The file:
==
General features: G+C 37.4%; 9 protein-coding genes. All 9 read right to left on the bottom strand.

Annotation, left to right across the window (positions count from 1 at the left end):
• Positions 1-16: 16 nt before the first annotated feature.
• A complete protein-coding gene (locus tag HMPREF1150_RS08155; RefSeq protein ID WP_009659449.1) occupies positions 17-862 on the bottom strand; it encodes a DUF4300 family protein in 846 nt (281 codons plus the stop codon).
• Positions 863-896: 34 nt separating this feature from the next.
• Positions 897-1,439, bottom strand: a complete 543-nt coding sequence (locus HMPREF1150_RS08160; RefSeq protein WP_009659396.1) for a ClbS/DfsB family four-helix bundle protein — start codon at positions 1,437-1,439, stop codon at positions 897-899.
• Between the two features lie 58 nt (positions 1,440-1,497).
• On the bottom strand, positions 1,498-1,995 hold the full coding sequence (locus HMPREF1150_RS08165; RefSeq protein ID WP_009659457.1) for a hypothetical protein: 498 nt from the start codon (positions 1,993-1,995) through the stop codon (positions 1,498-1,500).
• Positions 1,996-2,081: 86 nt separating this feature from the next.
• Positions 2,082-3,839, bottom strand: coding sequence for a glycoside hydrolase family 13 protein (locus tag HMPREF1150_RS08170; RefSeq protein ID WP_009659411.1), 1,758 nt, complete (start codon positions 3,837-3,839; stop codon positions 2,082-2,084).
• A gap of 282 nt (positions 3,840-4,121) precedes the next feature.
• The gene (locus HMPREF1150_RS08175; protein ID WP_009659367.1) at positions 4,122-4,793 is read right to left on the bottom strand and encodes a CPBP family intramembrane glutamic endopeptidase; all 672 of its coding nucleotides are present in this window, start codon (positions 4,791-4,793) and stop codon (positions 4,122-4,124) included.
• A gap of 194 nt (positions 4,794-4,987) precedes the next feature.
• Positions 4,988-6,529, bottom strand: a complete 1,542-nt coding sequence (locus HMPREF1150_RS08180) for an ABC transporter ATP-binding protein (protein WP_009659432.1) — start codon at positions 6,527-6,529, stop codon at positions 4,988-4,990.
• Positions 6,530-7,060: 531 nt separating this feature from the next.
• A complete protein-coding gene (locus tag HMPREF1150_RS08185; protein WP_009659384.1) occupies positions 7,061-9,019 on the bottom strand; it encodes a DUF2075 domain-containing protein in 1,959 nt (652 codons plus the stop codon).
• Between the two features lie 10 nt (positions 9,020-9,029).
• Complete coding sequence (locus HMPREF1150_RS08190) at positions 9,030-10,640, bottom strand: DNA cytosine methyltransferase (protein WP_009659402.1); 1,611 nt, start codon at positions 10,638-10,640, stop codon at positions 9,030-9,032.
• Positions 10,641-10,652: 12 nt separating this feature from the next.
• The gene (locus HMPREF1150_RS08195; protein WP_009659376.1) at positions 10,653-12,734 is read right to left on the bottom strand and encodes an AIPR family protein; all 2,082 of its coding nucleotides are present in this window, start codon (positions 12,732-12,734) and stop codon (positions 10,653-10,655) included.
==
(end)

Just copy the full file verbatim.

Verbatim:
General features: G+C 37.4%; 9 protein-coding genes. All 9 read right to left on the bottom strand.

Annotation, left to right across the window (positions count from 1 at the left end):
• Positions 1-16: 16 nt before the first annotated feature.
• A complete protein-coding gene (locus tag HMPREF1150_RS08155; RefSeq protein ID WP_009659449.1) occupies positions 17-862 on the bottom strand; it encodes a DUF4300 family protein in 846 nt (281 codons plus the stop codon).
• Positions 863-896: 34 nt separating this feature from the next.
• Positions 897-1,439, bottom strand: a complete 543-nt coding sequence (locus HMPREF1150_RS08160; RefSeq protein WP_009659396.1) for a ClbS/DfsB family four-helix bundle protein — start codon at positions 1,437-1,439, stop codon at positions 897-899.
• Between the two features lie 58 nt (positions 1,440-1,497).
• On the bottom strand, positions 1,498-1,995 hold the full coding sequence (locus HMPREF1150_RS08165; RefSeq protein ID WP_009659457.1) for a hypothetical protein: 498 nt from the start codon (positions 1,993-1,995) through the stop codon (positions 1,498-1,500).
• Positions 1,996-2,081: 86 nt separating this feature from the next.
• Positions 2,082-3,839, bottom strand: coding sequence for a glycoside hydrolase family 13 protein (locus tag HMPREF1150_RS08170; RefSeq protein ID WP_009659411.1), 1,758 nt, complete (start codon positions 3,837-3,839; stop codon positions 2,082-2,084).
• A gap of 282 nt (positions 3,840-4,121) precedes the next feature.
• The gene (locus HMPREF1150_RS08175; protein ID WP_009659367.1) at positions 4,122-4,793 is read right to left on the bottom strand and encodes a CPBP family intramembrane glutamic endopeptidase; all 672 of its coding nucleotides are present in this window, start codon (positions 4,791-4,793) and stop codon (positions 4,122-4,124) included.
• A gap of 194 nt (positions 4,794-4,987) precedes the next feature.
• Positions 4,988-6,529, bottom strand: a complete 1,542-nt coding sequence (locus HMPREF1150_RS08180) for an ABC transporter ATP-binding protein (protein WP_009659432.1) — start codon at positions 6,527-6,529, stop codon at positions 4,988-4,990.
• Positions 6,530-7,060: 531 nt separating this feature from the next.
• A complete protein-coding gene (locus tag HMPREF1150_RS08185; protein WP_009659384.1) occupies positions 7,061-9,019 on the bottom strand; it encodes a DUF2075 domain-containing protein in 1,959 nt (652 codons plus the stop codon).
• Between the two features lie 10 nt (positions 9,020-9,029).
• Complete coding sequence (locus HMPREF1150_RS08190) at positions 9,030-10,640, bottom strand: DNA cytosine methyltransferase (protein WP_009659402.1); 1,611 nt, start codon at positions 10,638-10,640, stop codon at positions 9,030-9,032.
• Positions 10,641-10,652: 12 nt separating this feature from the next.
• The gene (locus HMPREF1150_RS08195; protein WP_009659376.1) at positions 10,653-12,734 is read right to left on the bottom strand and encodes an AIPR family protein; all 2,082 of its coding nucleotides are present in this window, start codon (positions 12,732-12,734) and stop codon (positions 10,653-10,655) included.